Skip to main content

Parents pay for designer daycare [AU]

Printer-friendly version
Weaver, Clair
Publication Date: 
1 Oct 2006

See text below.


An exclusive childcare centre is enticing parents with five-star services for babies and toddlers.

Luxury features include designer furniture, handmade bibs, high-quality bed linen and gourmet food in a purpose-built waterview cottage.

It is the latest tactic to attract customers in the fiercely competitive suburban childcare industry - but some fear a two-tier system could develop.

Parents at Lullaby Baby Cottage are given private access to a special lactation consultant and Mothercraft nurse.

Photographs and a daily diary of each child's activities are put together for parents by staff.

Music and language is incorporated into the schedule, while soft classical music plays in the background during the day.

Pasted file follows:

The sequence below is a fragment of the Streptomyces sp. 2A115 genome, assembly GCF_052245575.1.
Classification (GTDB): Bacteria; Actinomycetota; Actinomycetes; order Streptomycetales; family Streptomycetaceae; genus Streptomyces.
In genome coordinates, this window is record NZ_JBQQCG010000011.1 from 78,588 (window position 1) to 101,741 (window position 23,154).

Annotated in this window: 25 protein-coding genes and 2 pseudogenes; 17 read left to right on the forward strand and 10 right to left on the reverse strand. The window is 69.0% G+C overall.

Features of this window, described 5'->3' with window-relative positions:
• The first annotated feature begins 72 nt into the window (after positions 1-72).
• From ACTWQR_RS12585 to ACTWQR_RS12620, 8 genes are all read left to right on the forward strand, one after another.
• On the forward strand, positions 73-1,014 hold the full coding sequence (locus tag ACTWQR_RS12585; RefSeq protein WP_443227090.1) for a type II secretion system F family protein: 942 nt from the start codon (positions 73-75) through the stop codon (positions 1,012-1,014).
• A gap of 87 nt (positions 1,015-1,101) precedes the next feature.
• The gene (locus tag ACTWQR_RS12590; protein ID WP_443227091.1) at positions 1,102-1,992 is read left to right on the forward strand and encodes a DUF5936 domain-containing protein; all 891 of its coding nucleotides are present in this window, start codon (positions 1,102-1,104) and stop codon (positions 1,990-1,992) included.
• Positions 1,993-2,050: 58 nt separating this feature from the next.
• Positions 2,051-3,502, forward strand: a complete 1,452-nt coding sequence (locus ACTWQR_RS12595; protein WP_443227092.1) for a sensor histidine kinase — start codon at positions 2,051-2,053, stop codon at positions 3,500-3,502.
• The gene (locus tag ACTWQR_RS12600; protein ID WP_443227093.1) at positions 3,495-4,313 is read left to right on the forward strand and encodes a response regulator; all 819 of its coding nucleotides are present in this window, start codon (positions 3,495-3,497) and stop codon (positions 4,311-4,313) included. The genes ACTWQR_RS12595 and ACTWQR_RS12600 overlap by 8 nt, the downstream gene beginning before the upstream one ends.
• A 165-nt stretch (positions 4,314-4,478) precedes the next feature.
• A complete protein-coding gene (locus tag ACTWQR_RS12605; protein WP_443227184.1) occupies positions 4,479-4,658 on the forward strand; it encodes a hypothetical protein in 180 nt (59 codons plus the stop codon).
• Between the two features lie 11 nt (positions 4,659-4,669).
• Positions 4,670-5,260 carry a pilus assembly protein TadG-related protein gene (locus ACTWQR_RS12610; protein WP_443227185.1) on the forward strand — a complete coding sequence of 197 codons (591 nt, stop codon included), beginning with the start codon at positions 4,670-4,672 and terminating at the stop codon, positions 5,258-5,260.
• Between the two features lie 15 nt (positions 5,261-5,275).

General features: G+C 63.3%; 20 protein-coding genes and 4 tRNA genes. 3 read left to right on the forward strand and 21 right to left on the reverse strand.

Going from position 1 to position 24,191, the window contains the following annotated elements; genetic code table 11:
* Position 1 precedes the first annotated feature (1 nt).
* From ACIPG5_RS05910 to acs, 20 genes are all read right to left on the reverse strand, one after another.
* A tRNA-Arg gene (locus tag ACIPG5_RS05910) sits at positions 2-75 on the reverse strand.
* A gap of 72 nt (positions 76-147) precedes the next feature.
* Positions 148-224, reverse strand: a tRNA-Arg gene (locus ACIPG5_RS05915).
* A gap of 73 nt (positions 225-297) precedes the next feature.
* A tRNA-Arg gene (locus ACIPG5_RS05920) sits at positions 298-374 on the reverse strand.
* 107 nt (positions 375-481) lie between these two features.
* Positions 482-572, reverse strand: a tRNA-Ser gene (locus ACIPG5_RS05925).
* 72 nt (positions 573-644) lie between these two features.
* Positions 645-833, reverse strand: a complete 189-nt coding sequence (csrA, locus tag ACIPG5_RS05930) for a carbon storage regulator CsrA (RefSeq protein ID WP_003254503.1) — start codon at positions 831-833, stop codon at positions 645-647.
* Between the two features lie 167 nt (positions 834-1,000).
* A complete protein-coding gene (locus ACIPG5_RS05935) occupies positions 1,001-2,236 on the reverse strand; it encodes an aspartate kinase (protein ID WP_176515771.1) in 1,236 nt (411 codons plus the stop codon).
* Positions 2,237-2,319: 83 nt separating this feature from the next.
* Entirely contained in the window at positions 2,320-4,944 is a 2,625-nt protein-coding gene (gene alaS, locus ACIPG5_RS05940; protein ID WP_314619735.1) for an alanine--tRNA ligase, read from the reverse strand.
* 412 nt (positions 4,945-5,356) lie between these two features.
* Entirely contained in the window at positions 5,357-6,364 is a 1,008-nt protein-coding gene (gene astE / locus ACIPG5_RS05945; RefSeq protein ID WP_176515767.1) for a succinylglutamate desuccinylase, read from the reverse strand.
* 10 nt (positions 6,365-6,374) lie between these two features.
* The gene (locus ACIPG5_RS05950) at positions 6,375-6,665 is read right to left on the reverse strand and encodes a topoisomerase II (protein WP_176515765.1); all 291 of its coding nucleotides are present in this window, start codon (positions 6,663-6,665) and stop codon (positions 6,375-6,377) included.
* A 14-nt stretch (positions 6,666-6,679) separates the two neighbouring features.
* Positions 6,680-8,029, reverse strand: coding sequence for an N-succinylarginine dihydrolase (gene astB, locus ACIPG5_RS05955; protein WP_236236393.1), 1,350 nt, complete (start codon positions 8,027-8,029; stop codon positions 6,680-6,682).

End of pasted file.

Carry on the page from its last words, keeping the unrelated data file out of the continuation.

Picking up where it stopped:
There is one staff member for every 3.5 children, compared to the standard ratio of 1:5.

Owners Julianne and Robert Huddleston have opened centres in Gymea and Cronulla, and plan to expand into other areas.

"We wanted to find a special niche and I thought there's nowhere out there that offers small, boutique child care," Mrs Huddleston said. "Other places are filled with cheap plastic furniture but we wanted to do something different."

The centres, which charge up to $100 a day and have long waiting lists, have become popular with first-time parents who are anxious about leaving their child in care.

But Lyn Connolly, president of Child Care NSW, believes there are no benefits to paying extra for "designer child care".

"I would hate to see parents thinking that if their children don't have designer label furniture or facilities they are worse off," she said. "It's good marketing and if parents want that, great.

"But it is not going to give any child better development and it's not going to give them a better sleep," she said.

- reprinted from the Herald Sun

Entered Date: 
6 Oct 2006
Premium Drupal Themes by Adaptivethemes